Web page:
So, what does EENC do beyond the conference? What do you hope people gain by being a part of EENC? What impacts do you hope to make in our state? All questions commonly asked by EENC's funders, members, and partners.
We've been trying to better answer these types of questions about what we do and why we do it more clearly over the past year. EENC offers a huge variety of programs and services to North Carolina's EE community. Being a small nonprofit with limited capacity, we are very strategic about the projects we take on - because we want to help change the world. As part of this effort, we recently developed this logic model to describe our efforts: 2019 EENC Overall Logic Model (PDF).
You can find many of these projects described here on our website (tip: use the search bar if you're looking for something specific!), and we're always looking to add new strategies to help us reach these goals. If you have suggestions or any additional questions, please let us know!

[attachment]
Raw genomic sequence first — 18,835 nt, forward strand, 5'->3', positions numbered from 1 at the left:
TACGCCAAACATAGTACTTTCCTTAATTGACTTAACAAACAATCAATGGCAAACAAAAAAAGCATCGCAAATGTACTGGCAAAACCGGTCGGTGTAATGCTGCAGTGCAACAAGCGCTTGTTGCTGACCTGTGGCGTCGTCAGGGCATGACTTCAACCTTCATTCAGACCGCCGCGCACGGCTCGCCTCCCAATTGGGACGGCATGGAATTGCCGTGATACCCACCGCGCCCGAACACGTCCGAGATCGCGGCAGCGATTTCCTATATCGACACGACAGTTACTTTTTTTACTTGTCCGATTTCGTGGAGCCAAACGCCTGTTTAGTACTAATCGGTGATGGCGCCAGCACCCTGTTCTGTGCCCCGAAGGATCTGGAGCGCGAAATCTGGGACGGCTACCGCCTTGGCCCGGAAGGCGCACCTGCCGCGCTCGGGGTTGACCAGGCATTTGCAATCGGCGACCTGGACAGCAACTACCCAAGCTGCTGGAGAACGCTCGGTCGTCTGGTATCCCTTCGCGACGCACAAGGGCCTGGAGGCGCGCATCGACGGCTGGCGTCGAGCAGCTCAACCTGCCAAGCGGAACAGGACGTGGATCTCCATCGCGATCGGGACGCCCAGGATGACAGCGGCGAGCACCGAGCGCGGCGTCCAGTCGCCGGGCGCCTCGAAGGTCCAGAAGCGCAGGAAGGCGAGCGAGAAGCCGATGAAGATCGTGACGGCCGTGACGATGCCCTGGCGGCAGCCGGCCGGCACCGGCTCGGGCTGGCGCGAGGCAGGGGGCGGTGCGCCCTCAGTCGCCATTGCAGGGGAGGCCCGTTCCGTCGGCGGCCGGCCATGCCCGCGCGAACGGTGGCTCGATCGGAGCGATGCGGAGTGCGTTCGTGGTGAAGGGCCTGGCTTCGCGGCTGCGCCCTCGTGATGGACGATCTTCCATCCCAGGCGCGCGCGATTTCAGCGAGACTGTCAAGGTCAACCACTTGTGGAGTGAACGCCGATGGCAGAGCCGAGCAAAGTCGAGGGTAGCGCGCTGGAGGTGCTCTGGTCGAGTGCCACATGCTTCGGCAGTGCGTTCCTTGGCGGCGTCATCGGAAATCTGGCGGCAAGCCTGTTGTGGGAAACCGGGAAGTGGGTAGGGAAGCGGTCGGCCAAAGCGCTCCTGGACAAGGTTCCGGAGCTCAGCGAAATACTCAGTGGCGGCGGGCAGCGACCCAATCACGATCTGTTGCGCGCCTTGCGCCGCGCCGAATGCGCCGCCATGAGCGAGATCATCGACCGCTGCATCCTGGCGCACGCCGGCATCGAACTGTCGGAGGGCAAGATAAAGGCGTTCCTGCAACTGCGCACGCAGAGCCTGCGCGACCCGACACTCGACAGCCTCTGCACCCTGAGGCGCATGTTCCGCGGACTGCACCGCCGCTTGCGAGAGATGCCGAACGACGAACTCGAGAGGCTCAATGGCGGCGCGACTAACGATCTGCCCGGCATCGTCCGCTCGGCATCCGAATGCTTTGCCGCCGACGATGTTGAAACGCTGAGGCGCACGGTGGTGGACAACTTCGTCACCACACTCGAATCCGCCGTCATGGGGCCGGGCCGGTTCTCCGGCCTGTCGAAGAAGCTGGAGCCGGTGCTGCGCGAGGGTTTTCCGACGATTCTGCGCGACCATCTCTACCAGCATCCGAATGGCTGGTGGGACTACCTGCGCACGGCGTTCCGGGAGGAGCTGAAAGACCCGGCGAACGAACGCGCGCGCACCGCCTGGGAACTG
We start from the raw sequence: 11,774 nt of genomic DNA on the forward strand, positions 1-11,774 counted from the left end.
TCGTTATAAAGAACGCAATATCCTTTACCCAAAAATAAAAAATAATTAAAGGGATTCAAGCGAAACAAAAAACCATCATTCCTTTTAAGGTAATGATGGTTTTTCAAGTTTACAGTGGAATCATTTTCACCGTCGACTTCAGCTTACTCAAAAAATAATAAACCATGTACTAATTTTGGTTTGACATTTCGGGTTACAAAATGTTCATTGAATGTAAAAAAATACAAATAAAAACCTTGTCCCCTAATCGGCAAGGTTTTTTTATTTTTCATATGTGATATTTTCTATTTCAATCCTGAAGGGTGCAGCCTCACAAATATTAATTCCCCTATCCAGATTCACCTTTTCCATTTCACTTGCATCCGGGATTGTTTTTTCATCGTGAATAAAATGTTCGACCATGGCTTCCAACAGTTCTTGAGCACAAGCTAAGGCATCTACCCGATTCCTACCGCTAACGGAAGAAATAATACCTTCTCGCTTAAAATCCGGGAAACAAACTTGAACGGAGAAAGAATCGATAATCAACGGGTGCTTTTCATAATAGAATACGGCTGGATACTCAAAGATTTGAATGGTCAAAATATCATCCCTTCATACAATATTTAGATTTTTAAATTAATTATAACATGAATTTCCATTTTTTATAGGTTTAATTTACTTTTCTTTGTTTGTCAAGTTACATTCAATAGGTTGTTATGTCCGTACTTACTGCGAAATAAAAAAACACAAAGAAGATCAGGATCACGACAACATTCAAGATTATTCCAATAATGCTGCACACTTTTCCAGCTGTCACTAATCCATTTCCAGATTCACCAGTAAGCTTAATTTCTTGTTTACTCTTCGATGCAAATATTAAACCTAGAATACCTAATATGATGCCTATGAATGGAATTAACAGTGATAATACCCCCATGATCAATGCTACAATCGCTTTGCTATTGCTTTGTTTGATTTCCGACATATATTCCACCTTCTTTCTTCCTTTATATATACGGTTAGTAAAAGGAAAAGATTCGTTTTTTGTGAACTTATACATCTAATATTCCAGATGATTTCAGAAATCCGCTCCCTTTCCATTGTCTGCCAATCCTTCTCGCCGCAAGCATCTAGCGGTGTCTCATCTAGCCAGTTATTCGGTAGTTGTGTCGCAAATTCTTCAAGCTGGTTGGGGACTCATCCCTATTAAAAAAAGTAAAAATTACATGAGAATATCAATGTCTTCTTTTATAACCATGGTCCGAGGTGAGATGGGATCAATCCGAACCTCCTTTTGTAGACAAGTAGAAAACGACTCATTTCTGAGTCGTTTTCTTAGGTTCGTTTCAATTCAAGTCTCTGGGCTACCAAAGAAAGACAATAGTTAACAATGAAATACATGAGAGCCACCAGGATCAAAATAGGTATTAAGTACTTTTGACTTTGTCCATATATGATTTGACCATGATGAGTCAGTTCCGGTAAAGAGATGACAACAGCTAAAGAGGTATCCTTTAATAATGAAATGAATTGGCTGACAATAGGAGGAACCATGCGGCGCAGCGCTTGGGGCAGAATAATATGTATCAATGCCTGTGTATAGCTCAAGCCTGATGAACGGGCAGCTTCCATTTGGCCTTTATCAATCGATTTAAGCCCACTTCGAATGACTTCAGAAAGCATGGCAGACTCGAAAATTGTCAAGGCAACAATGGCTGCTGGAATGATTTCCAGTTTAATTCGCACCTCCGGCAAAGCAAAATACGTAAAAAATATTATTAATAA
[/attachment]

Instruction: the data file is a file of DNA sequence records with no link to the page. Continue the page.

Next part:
Did you know the Every Student Succeeds Act specifically calls out environmental education as an eligible activity for federal education dollars? In partnership with the Office of Environmental Education, EENC co-authored a document intended for school administrators and leaders explaining this link. It was posted earlier this spring by the NC Department of Public Instruction on their website here.
We know many local organizations, centers, and agencies support this document. We want to recognize you. If you have questions about this or if your workplace would like to be added to EENC's list of supporters, please email Lauren Pyle.
We had such a great time at the Schiele Museum for EENC's 2019 Annual Conference. Thank you to our fabulous presenters and speakers who shared their knowledge and experience. Thank you to all the attendees, who asked inspiring questions and brought so much passion.
By the numbers:
We know many people's favorite part of the conference is getting to connect and talk with other educators. Want to keep the conversation flowing until the next event? Join EENC's Facebook group to ask questions, bounce ideas around, and participate in our monthly digital round-tables.
Save the date for next year's major events: